“CPA Chairman Barry Johnson said that since then, there have been two court cases involving CPA requests for church projects. He said the rulings may negatively impact the Cataumet request,” Wicked Local, a digital Massachusetts community news site, reported Sept. 9.

“Johnson on September 3 sought a motion to ask Troy for an expedited opinion on the request. ‘Then we would be able to decide if we want to take further action on this,’ Johnson said,” according to Wicked Local.

Neither Johnson nor Troy responded to email and telephone requests for comment from The Epoch Times.

Constitutional Issues

The likely constitutional issues were laid out by Dys in a Sept. 11 letter to Johnson, Troy, and other members of the committee. Dys made the letter available to The Epoch Times.

Dys pointed out in his letter that Cataumet was “launched as an Indian Meeting House prior to the founding of America, in 1765. Over the following centuries, congregants dismantled the colonial-style building and moved its location at least twice.”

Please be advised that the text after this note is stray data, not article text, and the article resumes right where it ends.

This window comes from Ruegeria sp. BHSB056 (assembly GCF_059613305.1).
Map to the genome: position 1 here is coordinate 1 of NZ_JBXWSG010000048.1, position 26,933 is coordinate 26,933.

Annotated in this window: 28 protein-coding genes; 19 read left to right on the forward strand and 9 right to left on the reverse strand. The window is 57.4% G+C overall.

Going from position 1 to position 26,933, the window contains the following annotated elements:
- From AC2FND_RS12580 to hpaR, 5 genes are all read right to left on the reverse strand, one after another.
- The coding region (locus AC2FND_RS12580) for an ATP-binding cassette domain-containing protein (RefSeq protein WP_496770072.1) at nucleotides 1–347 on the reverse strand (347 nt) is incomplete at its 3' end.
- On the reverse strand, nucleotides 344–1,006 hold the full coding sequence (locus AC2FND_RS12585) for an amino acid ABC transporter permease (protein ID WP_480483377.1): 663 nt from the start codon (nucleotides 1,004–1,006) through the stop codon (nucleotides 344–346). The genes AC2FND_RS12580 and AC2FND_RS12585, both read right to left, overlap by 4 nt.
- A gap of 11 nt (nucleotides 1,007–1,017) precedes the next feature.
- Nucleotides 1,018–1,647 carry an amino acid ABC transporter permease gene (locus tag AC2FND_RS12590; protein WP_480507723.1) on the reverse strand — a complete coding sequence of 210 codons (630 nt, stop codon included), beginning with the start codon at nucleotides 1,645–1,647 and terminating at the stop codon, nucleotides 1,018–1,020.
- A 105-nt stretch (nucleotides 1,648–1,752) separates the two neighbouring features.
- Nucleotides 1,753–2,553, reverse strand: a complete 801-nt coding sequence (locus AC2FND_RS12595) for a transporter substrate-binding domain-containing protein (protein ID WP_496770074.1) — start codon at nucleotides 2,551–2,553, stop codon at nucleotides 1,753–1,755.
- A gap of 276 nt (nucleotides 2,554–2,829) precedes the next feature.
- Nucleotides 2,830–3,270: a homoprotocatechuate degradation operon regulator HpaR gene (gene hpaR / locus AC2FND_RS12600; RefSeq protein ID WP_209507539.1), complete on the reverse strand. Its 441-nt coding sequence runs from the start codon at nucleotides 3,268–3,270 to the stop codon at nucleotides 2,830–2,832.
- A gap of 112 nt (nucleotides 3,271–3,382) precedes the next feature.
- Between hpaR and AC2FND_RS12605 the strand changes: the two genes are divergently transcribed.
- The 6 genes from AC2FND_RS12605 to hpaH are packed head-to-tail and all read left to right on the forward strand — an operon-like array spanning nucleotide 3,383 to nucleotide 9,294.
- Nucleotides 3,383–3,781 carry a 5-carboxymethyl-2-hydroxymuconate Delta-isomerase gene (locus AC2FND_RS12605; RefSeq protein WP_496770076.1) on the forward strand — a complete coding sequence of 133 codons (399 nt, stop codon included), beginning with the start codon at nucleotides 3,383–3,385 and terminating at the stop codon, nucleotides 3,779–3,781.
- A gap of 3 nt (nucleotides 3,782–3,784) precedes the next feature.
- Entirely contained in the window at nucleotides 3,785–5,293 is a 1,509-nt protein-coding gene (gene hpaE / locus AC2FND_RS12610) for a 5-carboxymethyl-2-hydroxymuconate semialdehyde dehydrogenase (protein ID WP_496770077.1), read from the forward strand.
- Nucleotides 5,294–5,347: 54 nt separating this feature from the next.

“It has stood on its present land since 1893. Clearly, the church building is a staple feature of the Bourne landscape. And, given the community has dismantled and rebuilt the building on a new location twice, town residents must care a great deal for the historic building,” the letter states.

“It is understandable, therefore, why the Cataumet UMC trustees would seek assistance under the CPA for minor repairs to preserve the much-beloved, historic building.

“Municipal funding of cedar shingles for a building that has stood in the same place in town for at least 126 years should pose little concern to the Constitution of the United States.”

Dys also cited eight Supreme Court decisions between 1978 and 2001, in which the justices held that “government may not discriminate against its citizens on the basis of religion and must treat religious individuals and organizations on equal footing with their secular neighbors.”

He pointed to a 2016 case in which the high court was asked to determine if a state can require religious organizations to renounce their “religious character in order to participate in an otherwise generally available public benefit program, for which it is fully qualified.”